Azzedine Alaïa’s Ruminations on the Value of Taking Time
Curator and critic Donatien Grau—who was on our At a Distance podcast last week—talks with us here about the new book he produced in collaboration with the late couturier Azzedine Alaïa, Taking Time (Rizzoli), a series of wide-ranging conversations on art, time, and creativity. Among the visionary voices featured—most of whom were close friends of Alaïa’s—are Ronan Bouroullec, Isabelle Huppert, Charlotte Rampling, Julian Schnabel, and Robert Wilson.
How did this project first begin, and what led to the idea of presenting it as a series of conversations about time?
Azzedine always fought for people to be able to make things at their own pace, and he was a paramount example of this. This was something that he had been thinking about, struggling with, and advocating for decades. Then, around 2012 or 2013, it was something he wanted to make people aware of—that there was a need to change how we approach time and creativity, and, progressively, he wanted to bring in some of his friends and fellow travelers from all different disciplines to share their stories, visions, and insights. Initially, he wanted to host great events to discuss the pressures exerted on contemporary creativity, but thought that might actually become a source of pressure. Instead, we began to host these conversations over the course of three to four years, with the idea that they would eventually become a book—his manifesto.
In a way, what I have been is an instrument for the realization of Azzedine’s project, rather than an author of it. It was Azzedine’s idea and project, and at the time I was very lucky and fortunate that he chose me as his steering partner. After his passing, I made sure that the book would come out and reach the public.
In the book, you write that each of the interviews is “like a couture dress made of words.” Could you tell us a bit about how you and Azzedine arranged each of the pairings?
Azzedine had this extraordinary community of friends and practitioners that gathered around him, and the basis of this community was really a sense of mutual respect for people who may be very celebrated, and may be famous, but who were also hardworking. This idea that you work your way through life, doing things your own way and making things, was very important to their interactions.
Every participant is somebody he was friendly with, admired, and respected. As we invited people to join the project, we would ask each of them to come up with somebody that they would like to speak to, and often the person was another friend of Azzedine. That was the case, for example, with the conversation between Isabelle Huppert and Robert Wilson. It was a very organic process of constructing these conversations: Sometimes they had very personalized ideas, and other times they wanted us to suggest people to speak to. From the beginning, it was very important to bring in contributors from different worlds and cultural spheres to really share their own experiences, and, in a way, it was also important that the project be performative, in that we were talking about taking time, but also taking time as we were doing it.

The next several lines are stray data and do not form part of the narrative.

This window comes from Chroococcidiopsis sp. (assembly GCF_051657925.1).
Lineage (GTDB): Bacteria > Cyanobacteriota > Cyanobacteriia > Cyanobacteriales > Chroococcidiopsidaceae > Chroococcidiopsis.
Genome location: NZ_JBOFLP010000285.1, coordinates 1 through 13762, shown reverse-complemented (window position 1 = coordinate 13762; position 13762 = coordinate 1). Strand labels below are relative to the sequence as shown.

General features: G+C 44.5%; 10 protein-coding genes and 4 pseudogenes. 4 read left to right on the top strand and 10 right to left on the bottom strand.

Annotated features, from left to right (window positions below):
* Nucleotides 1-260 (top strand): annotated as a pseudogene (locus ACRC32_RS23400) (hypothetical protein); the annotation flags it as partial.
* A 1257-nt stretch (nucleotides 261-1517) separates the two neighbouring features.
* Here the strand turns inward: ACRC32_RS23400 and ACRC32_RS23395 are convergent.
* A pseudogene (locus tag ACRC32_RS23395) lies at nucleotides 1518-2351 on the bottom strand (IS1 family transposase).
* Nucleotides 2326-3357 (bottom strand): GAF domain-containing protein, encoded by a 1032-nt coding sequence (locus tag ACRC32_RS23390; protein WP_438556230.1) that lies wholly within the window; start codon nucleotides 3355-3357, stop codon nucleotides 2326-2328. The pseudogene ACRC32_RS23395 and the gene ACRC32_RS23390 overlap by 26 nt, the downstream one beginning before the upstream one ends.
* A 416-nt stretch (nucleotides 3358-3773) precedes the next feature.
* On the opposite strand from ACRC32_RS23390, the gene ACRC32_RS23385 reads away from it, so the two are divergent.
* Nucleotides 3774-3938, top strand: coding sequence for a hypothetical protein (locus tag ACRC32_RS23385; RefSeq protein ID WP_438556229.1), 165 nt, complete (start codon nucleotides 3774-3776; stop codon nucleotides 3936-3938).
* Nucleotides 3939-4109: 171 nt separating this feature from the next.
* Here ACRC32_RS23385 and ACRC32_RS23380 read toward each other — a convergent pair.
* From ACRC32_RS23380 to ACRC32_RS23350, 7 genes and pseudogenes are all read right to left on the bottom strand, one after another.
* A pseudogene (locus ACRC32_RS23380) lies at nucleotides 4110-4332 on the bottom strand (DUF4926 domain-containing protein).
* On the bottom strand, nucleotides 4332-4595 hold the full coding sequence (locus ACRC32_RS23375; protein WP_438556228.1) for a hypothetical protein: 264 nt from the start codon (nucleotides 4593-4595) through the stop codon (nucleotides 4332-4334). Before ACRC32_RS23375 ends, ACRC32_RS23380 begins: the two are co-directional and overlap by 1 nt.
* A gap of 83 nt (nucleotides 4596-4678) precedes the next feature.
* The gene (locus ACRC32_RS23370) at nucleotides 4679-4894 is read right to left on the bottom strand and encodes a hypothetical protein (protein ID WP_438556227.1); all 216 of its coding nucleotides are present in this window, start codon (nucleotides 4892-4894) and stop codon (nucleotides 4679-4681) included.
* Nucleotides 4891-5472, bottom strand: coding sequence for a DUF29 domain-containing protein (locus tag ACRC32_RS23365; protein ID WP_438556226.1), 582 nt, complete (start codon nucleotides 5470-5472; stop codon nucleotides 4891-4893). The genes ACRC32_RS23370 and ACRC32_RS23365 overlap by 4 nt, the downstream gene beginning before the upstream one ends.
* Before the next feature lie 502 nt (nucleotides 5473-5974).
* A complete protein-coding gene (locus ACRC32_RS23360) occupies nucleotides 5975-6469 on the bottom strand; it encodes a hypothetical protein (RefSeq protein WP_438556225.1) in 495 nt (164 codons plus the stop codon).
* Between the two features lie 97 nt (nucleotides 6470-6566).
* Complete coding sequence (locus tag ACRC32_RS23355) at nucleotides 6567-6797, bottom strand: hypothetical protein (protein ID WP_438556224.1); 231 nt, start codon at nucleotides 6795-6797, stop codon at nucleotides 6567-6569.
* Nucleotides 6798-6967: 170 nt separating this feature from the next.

They were all moderated by Azzedine and me, so we were both present, and they were all hosted around his kitchen table, which is a very important and iconic part of his house. He would host his friends and collaborators every day, and easily have twenty to forty people over for lunch and then at dinner—and famously, he always left an empty seat for one of his friends who might show up and want to join them. There was a sense of purpose that animated the whole community—something, I think, that is quite an important message today, which is to claim a form of ownership of one’s time.
As a critic and historian, you’ve written about art and creativity. How did working on this book for several years change your understanding of both?
Being with Azzedine, as a friend and as a collaborator, has completely changed the way I work and think. The way people talk about creative communities from the 1920s—people around Jacques Doucet or around [Paul] Poiret—what Azzedine did was exactly that, but you weren’t reading about it in books, you were experiencing it for real, and with a level of intelligence and precision, as well as a deep human connection.
Obviously, everybody who’s worked with him and has been close to him has had their vision completely changed by him. He was somebody who would completely challenge everything you could see. He was an extraordinary creator and maker, as well as somebody who had impeccable taste in other people’s artworks and creations.
With the ongoing Covid-19 slowdown, people around the world are adapting to a new, altered sense of time, taking stock of the present and rethinking the future. How has this period changed your perception of time and relationship to it?
It’s quite fascinating to see the book come out at this very precise moment in history. As Naomi Campbell writes in the foreword, Azzedine was very often ahead of his time, even if you didn’t know it at the time when he was doing it. Obviously, when he passed away, in 2017, we didn’t plan on the book coming out in 2020. We didn’t plan on it coming out two weeks before the Met Ball themed around time [which was supposed to take place next month, but has been postponed], and we certainly didn’t plan to publish it during a world pandemic. The values that Azzedine advocated for—this emphasis on creating one’s space, owning one’s time, and being aware of the industry pressure as something that tends to devour you, and making yourself mindful of the lessons from older generations, as well as from the younger generations—these are all lessons that are really important right now.